Rich, I don't dislike the idea of the TB. I actually know that suspension of some sort is the ideal solution to the problem. But I simply don't want to relive the issues I had last year with my knee. I may experiment with it again. One of the guys I rode with had one and was able to finish strong.

    I may also revisit the possibility of a(nother) new frame. I'd love to have something like a Jones Spaceframe or Moots YBB but there are some things holding me back. Mostly cost.

  44. #44
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    Quote Originally Posted by big_papa_nuts View Post
    Four of the five clamps I tried were non-qr. A Salsa Rack Lock, Lip Lock, and two Surly Constrictors. I tightened them with a torque wrench till I hit 100in-lbs, and even went past that with one of the Surlys just to see if I COULD get it to stay in place.

    I didn't want to use carbon paste for fears on corrosion, and Salsa agreed with me. It may have to do with the post being a little undersized, both measured 27.1mm, or the smooth finish, but either way I don't want use something that I need to MAKE work. Too bad Salsa didn't offer to take this one back, I'd love to be done with the whole thing.

    Rich, I don't dislike the idea of the TB. I actually know that suspension of some sort is the ideal solution to the problem. But I simply don't want to relive the issues I had last year with my knee. I may experiment with it again. One of the guys I rode with had one and was able to finish strong.

    I may also revisit the possibility of a(nother) new frame. I'd love to have something like a Jones Spaceframe or Moots YBB but there are some things holding me back. Mostly cost.
    If it caused knee pain then you have to look at other options. I have heard that from a few others too. Fortunately it is not a problem for me.

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    I was pretty much set on getting the Niner but after changed my mind after not hearing back from them after multiple emails regarding how they measured the offset.

    I wound up going with an Eriksen. They took the time to answer every silly little question I asked them and were super friendly. I notice a huge improvement in comfort and compliance with the Sweetspot installed. Better then the Salsa, based on my limited use, easily better then any aluminium post I have ever ridden, and even better then the Spec Zert thing I had on my cross bike (though that was much lower). Very happy with my purchase.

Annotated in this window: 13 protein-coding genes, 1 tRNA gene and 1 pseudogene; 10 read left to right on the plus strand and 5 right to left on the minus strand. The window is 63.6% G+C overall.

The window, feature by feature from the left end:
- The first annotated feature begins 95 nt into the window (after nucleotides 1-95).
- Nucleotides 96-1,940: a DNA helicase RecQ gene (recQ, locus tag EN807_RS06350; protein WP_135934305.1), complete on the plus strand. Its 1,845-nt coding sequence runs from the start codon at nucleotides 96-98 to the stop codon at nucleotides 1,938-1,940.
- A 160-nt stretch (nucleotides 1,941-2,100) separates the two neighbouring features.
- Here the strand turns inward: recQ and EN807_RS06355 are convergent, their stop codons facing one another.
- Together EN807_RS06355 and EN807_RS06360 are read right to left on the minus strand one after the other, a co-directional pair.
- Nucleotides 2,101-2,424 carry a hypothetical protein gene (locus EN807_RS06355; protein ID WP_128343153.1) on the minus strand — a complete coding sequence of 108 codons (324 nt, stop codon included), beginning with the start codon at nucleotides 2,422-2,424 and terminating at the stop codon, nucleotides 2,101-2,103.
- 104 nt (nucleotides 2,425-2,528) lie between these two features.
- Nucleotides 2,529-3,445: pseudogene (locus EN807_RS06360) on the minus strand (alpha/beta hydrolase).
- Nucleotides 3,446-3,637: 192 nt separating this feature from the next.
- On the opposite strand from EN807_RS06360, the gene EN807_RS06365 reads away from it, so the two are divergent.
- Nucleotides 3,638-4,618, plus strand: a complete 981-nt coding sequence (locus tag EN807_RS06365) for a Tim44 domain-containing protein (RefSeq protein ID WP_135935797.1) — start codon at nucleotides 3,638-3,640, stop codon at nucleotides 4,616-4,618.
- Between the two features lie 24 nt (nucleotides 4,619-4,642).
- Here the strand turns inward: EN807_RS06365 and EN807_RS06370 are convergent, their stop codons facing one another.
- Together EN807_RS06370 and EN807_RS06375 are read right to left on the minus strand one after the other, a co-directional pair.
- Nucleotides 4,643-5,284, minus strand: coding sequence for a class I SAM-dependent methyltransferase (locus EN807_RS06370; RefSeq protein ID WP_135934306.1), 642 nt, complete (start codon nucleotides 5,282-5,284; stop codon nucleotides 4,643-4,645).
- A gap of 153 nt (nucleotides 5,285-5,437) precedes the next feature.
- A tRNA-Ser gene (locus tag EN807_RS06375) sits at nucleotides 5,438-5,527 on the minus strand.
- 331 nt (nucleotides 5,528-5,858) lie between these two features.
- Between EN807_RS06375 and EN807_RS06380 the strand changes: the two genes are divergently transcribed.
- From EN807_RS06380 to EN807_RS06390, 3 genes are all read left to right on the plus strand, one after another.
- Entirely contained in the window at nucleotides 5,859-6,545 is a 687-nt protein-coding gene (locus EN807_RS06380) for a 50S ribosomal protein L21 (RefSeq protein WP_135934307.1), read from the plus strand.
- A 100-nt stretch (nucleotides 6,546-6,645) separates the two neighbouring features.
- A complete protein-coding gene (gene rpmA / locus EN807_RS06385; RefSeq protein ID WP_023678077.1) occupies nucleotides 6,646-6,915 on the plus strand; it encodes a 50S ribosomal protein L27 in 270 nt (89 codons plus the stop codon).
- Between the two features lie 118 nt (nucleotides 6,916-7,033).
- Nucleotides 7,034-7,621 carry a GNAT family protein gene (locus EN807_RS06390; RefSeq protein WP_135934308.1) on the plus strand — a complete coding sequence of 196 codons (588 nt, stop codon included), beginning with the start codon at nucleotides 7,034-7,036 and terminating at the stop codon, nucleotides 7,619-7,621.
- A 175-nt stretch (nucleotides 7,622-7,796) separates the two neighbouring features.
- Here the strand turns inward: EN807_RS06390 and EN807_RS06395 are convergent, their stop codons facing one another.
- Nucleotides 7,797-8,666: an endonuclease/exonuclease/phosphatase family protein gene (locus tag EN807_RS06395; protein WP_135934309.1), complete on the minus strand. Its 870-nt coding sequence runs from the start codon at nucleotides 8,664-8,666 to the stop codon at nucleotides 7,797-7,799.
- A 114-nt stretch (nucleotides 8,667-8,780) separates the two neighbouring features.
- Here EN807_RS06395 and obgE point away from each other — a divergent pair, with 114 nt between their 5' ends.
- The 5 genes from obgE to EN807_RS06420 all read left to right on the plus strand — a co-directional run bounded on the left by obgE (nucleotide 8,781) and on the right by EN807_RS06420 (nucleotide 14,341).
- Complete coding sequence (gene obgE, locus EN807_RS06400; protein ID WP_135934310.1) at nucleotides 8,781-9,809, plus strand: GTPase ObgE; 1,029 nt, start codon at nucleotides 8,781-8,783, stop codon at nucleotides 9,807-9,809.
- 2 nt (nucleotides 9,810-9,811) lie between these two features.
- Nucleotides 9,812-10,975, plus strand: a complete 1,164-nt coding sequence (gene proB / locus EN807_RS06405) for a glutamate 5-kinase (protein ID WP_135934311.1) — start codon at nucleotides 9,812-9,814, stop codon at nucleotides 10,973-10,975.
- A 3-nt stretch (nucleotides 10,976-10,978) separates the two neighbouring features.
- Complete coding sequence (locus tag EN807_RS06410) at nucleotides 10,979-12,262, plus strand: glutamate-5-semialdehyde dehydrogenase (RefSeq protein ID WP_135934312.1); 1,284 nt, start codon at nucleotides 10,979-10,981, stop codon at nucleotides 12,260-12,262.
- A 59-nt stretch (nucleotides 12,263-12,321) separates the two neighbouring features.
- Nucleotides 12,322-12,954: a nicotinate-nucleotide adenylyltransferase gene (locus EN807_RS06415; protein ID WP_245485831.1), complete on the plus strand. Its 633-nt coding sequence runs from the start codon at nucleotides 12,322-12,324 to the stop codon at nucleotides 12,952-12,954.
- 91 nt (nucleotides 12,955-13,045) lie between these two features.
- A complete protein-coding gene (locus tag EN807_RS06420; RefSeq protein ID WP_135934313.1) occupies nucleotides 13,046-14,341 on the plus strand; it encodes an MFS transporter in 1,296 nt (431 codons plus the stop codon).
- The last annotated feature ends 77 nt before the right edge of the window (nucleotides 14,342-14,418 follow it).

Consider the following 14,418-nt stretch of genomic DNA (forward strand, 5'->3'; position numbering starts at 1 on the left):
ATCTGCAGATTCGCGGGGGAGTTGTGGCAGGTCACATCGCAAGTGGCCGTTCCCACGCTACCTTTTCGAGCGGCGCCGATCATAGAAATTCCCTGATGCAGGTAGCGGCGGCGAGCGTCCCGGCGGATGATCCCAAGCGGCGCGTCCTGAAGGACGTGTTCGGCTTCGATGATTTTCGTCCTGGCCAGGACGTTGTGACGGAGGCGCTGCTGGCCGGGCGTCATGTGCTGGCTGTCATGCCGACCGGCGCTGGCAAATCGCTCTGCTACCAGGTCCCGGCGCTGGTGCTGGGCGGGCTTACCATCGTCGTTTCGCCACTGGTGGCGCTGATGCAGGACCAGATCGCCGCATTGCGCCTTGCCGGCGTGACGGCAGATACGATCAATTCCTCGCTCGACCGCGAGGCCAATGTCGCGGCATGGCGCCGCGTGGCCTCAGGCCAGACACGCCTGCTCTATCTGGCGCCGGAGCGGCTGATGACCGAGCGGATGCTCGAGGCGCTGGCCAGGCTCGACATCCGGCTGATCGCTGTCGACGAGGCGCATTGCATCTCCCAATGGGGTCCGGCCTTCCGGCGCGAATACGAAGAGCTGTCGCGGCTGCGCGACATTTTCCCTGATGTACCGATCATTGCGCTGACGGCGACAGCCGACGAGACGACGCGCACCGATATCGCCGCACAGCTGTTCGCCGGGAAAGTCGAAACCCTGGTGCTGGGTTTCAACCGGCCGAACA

46. #46
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    Quote Originally Posted by Iamrockandroll13 View Post
    .... a fully broken in, well fitting Brooks on a thudbuster is a wonderful thing but it's such a heavy combo, it's almost not worth it.
    Key word - almost. I'm running a C17 on a Thudbuster ST on an otherwise rigid bike, and for long, loaded rides on rough, washboard/rutted roads, it's a wonderful combo. A couple hundred extra grams when you're bikepacking, offset by significantly increased comfort/reduced fatigue, is a trade-off I'll happily make any day.
    Advocate Hayduke
    Salsa Blackborow
    Salsa Fargo



  47. #47
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    Quote Originally Posted by big_papa_nuts View Post
    I was pretty much set on getting the Niner but after changed my mind after not hearing back from them after multiple emails regarding how they measured the offset.

    I wound up going with an Eriksen. They took the time to answer every silly little question I asked them and were super friendly. I notice a huge improvement in comfort and compliance with the Sweetspot installed. Better then the Salsa, based on my limited use, easily better then any aluminium post I have ever ridden, and even better then the Spec Zert thing I had on my cross bike (though that was much lower). Very happy with my purchase.
    Tried some bigger tires? Don't know how much frame room you have.

  48. #48
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    Quote Originally Posted by leeboh View Post
    Tried some bigger tires? Don't know how much frame room you have.
    I could easily fit a 29x2.3 or even a B+ but I'm trying to add comfort with increasing rolling resistance or adding rotational weight.

    I actually have a 29+ setup so I understand that big tires can be very comfortable but I also know how slow and heavy they are. But by adding something like a flexy post or bars you can actually be as comfortable without slowing yourself down or using as much effort.

  49. #49
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    Recently replaced thudbuster selle anatomica combo with regulator + ergon. So far like it much better. Didn't realize how much unwanted movement I was getting on climbs. New combo feels comfortable and bump compliance seems similar (surprised). Lost about a pound off bike as well

  50. #50
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    I'm experimenting with one of these right now:

    Bodyfloat.

    I'd seen pics of it in various places before but not in action. The animation at the top of their homepage is what convinced me to give it a try.

    Very limited use thus far but I like it and will continue to experiment with it.